What are your most important life decisions and what effect did those choices have on your life? What important choices lie ahead for you? I’d love for you to join in the discussion by commenting below.
For more information about organ and tissue donation, see the New Jersey Sharing Network.
Tomorrow I will have a truly unique experience in preparing to give an out-of-town concert this weekend. Thanks to the power of the Internet, I will be in my home studio having a live rehearsal with two musicians in Washington, D.C. who will power my band for this concert. “Uncle Devin” Walker and “Wonderful Wardell” Howell will be at Devin’s place in D.C., connected to me in real-time using the JamKazam computer application. Using microphones, headphones, and our Internet connections, we’ll be able to interact almost like we’re all three performing together in the same room.
Making music together in real time presents special challenges that go beyond the use of Skype or Facetime, where the experience of brief delays or “latency” is fairly common and usually not disruptive to a conversation. Those same little delays can throw off a band’s rhythm quite a bit when jamming together from different locations. To keep the JamKazam session running as smooth as possible, it’s important to plug a network cable directly into your Internet router (sometimes built right into the modem supplied by your Internet service provider) and not rely on the convenience of Wi-Fi, which also comes with its own little time delays when streaming audio or video.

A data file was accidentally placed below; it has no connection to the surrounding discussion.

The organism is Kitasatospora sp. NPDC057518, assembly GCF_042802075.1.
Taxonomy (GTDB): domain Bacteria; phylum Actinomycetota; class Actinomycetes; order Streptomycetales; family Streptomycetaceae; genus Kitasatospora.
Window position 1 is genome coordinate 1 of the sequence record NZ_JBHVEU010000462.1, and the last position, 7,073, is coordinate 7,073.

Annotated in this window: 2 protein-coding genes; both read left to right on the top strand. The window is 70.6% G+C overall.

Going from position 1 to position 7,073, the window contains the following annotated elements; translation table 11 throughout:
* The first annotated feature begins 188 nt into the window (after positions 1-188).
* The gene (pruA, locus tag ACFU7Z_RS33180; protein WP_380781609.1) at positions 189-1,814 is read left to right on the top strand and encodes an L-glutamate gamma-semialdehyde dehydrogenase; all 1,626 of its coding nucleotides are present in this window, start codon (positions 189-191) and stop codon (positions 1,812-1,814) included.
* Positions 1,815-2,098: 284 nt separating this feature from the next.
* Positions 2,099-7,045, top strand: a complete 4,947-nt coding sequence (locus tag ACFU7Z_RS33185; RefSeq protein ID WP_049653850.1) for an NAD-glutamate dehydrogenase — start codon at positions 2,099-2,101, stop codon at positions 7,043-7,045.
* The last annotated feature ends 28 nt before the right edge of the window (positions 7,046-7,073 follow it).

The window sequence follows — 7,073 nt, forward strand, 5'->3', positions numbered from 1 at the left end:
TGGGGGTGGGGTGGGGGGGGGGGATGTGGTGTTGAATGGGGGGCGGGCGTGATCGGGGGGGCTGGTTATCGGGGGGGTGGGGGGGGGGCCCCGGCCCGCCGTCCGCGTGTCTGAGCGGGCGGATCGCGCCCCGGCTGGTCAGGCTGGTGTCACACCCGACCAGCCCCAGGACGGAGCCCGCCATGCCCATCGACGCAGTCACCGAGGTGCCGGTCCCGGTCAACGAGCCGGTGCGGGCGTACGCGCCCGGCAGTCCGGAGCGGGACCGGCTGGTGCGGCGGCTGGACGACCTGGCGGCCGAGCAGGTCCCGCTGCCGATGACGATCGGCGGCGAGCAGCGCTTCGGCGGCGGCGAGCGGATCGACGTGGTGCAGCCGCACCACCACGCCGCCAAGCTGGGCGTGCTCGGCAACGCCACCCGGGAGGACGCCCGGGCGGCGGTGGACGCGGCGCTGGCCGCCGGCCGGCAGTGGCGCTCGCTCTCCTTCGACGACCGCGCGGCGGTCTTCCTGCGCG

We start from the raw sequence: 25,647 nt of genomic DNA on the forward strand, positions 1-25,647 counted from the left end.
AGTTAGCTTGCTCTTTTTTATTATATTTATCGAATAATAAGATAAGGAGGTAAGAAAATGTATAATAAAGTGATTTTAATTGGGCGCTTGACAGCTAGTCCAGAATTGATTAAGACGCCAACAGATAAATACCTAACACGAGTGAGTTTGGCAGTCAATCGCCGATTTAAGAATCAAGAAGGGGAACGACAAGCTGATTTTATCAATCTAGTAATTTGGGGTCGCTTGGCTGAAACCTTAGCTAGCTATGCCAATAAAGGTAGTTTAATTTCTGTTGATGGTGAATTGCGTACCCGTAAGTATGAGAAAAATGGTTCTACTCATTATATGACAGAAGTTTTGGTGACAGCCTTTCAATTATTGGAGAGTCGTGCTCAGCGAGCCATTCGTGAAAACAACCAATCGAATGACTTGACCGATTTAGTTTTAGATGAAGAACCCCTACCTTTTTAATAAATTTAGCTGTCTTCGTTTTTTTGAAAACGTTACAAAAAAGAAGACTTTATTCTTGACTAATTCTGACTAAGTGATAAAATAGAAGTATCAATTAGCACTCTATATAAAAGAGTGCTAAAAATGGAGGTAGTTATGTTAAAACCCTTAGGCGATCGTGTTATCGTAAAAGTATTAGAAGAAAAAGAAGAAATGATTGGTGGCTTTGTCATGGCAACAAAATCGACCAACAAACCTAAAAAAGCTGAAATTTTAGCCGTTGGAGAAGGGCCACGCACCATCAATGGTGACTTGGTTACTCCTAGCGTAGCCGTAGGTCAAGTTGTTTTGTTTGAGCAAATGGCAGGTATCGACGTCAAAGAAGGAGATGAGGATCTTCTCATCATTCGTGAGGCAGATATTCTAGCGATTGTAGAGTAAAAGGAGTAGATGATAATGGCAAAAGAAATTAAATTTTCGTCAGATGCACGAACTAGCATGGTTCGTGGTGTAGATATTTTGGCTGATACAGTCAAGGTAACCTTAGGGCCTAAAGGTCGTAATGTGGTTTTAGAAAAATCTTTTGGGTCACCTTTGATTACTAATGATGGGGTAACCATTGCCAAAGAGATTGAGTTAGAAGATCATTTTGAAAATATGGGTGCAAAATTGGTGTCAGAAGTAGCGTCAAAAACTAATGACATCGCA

This will be my first experience with JamKazam and I’m excited about the possibilities this opens to connect with fellow musicians in a new and inspiring way. In this case it means that our impromptu band for next weekend can be well rehearsed ahead of my trip to the D.C. area. In my case, I’m counting on JamKazam to meet a specific need in prepping for a show with musicians I’ve already become familiar with. But JamKazam can also connect musicians with like-minded musicians with similar tastes and levels of mastery. The search tools make it possible to look for musicians to jam with on a specific instrument or in a geographic location. The folks at JamKazam told me that video capability is coming about 2 months from the time this article is published.
If you’re in the D.C. area and have kids who could use some good family entertainment, come out and rock with us at Jammin’ Java in Vienna, VA this Saturday. We take the stage at 10:30. This is a one-of-a-kind show where my Jersey style, Bruce Springsteen influenced rock-n-roll for kids will meet the funk/jazz/R&B stylings of my D.C. friends. I’m calling this show “Jersey Jason Meets the D.C. Jungle Gym Jam.”